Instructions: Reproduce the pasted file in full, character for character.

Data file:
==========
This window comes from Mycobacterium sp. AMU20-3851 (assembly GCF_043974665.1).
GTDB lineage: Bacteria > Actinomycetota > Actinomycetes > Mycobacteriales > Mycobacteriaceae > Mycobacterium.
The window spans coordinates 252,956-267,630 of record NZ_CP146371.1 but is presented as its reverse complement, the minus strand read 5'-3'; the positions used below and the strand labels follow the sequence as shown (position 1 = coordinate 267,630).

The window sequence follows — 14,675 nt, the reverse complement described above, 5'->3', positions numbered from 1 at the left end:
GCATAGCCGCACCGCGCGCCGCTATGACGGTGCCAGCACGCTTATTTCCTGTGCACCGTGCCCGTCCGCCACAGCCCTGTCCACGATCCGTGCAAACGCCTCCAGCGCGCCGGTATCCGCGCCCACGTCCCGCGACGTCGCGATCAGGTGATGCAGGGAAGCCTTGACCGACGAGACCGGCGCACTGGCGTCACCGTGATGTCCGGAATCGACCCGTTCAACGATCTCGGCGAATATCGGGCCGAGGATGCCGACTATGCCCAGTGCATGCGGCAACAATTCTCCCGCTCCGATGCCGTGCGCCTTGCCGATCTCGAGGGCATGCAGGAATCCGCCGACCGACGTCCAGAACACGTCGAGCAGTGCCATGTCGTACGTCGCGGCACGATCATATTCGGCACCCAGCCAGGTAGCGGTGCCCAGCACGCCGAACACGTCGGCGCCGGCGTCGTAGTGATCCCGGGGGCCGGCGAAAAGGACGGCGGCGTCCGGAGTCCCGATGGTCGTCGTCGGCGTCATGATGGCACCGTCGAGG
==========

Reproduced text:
This window comes from Mycobacterium sp. AMU20-3851 (assembly GCF_043974665.1).
GTDB lineage: Bacteria > Actinomycetota > Actinomycetes > Mycobacteriales > Mycobacteriaceae > Mycobacterium.
The window spans coordinates 252,956-267,630 of record NZ_CP146371.1 but is presented as its reverse complement, the minus strand read 5'-3'; the positions used below and the strand labels follow the sequence as shown (position 1 = coordinate 267,630).

The window sequence follows — 14,675 nt, the reverse complement described above, 5'->3', positions numbered from 1 at the left end:
GCATAGCCGCACCGCGCGCCGCTATGACGGTGCCAGCACGCTTATTTCCTGTGCACCGTGCCCGTCCGCCACAGCCCTGTCCACGATCCGTGCAAACGCCTCCAGCGCGCCGGTATCCGCGCCCACGTCCCGCGACGTCGCGATCAGGTGATGCAGGGAAGCCTTGACCGACGAGACCGGCGCACTGGCGTCACCGTGATGTCCGGAATCGACCCGTTCAACGATCTCGGCGAATATCGGGCCGAGGATGCCGACTATGCCCAGTGCATGCGGCAACAATTCTCCCGCTCCGATGCCGTGCGCCTTGCCGATCTCGAGGGCATGCAGGAATCCGCCGACCGACGTCCAGAACACGTCGAGCAGTGCCATGTCGTACGTCGCGGCACGATCATATTCGGCACCCAGCCAGGTAGCGGTGCCCAGCACGCCGAACACGTCGGCGCCGGCGTCGTAGTGATCCCGGGGGCCGGCGAAAAGGACGGCGGCGTCCGGAGTCCCGATGGTCGTCGTCGGCGTCATGATGGCACCGTCGAGG